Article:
Tuesday 19 September 2017

'I haven't eaten in two days' - Young mum on sleeping in car park near the Dáil

Eileen McCabe pictured in the stairwell of a car park in Dublin where she sleeps at night. Picture credit; Damien Eagers
Eileen McCabe pictured in the stairwell of a car park in Dublin where she sleeps at night. Picture credit; Damien Eagers
Eileen McCann pictured in the stairwell of a car park in Dublin where she sleeps at night. Picture credit; Damien Eagers

Ian Begley

A young mum sleeping inside a multi-storey car park near the Dail says she has not had anything to eat in more than two days, as she desperately tries to find a place to call home.

Eileen McCann (28), from Dundrum, was in tears as she described the difficulties she faces on a daily basis.

“I’m walking the streets alone and haven’t eaten a thing in two days,” she said.

“I’m frozen all the time and spend my nights crying my eyes out inside a car park opposite Leinster House.”

HELP

“I don’t drink or do drugs at all and I’m finding it so hard to get help. All I want is to find a home, anywhere, so I can take care of my four-year-old son.

“He has been put into foster care and I’m only allowed to see him several times a week, which breaks my heart.”

Eileen became homeless, it also led to her losing her job at a South Dublin dry-cleaners.

Eileen McCann pictured in the stairwell of a car park in Dublin where she sleeps at night. Picture credit; Damien Eagers
Eileen McCann pictured in the stairwell of a car park in Dublin where she sleeps at night. Picture credit; Damien Eagers

“I was having such a hard time that it greatly affected my work and I lost my job and everything else as a result.

“I’m a qualified hairdresser, dry cleaner and telemarketer, but I just can’t hold down a job without a home.

“Every time I climb a ladder I just fall back down.”

The young mother added that she has gone down various avenues in search of a safe place to sleep.

However, she claims that the homeless hostels offered to her were just too dangerous.

She also says she faces abuse as many homeless people simply do not believe she is a victim of poverty.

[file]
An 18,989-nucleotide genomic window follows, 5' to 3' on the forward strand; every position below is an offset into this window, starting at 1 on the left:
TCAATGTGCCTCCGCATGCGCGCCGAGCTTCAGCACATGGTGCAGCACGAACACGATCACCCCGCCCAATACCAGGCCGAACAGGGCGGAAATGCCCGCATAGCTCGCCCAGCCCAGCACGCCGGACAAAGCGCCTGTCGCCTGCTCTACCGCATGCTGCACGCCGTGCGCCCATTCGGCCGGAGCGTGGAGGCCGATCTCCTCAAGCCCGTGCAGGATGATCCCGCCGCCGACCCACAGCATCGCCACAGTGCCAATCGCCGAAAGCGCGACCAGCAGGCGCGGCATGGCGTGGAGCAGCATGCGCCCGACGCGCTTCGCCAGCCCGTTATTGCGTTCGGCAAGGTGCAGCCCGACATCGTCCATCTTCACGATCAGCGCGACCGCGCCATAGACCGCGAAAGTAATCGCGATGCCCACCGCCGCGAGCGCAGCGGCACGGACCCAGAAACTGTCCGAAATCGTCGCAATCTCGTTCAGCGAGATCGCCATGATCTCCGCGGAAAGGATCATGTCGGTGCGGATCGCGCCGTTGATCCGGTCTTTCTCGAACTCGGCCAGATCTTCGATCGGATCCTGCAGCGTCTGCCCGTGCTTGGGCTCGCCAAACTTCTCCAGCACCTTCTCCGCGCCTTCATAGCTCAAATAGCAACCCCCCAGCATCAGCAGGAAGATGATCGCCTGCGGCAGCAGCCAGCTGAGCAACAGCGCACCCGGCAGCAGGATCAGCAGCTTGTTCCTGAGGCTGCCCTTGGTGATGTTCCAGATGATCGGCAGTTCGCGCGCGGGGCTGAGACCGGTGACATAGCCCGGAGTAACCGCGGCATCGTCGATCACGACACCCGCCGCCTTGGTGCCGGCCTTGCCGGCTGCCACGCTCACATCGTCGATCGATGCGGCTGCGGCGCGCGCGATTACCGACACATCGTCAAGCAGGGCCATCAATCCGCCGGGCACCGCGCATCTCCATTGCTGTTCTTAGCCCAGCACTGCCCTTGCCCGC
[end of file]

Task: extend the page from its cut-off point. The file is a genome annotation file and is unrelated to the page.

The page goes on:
“I get a lot of abuse from people in the same situation as me,” she said.

“They say because of my southside accent I’m not really badly off and don’t deserve help, which is just ridiculous.”

She has sought out help from politicians and Dublin City Council, she said, but found no suitable solutions.

“I contacted a politician several months ago who said he will try and find me a place to live, but I haven’t heard anything back,” she told the Herald.

She said Dublin City Council informed her it could be several years before they located suitable accommodation.

DANGEROUS

Dublin City Council had not responded to a request for comment last night.

“They advised me to call the Central Placement Service’s hotline, but I find wherever they try to set me up too dangerous to stay.

“I’ve been also told that Apollo House is full up.”

Eileen says she feels she has no other option but to beg – which causes her much embarrassment and shame.

“I’m now forced to beg on the streets. I find it so shameful and if any of my friends saw me with a cup in my hand I think I would just die of embarrassment.”

Once while she begging, Eileen was asked by a garda to move on.

She said her circumstances are so bleak she wondered if she would be “better off in a cell” than sleeping on the streets.

She worries about the impact her situation is having on her child.

“It’s just so hard knowing that I can’t wake up with my son, put him to bed or feed him.”

Eileen added that she believes the Government is highlighting the homeless crisis, but is doing little to tackle it.

“I know that the homeless crisis is a huge talking point in the Government now,” she said.

“But I feel like they’re not really doing anything to help people like me.”

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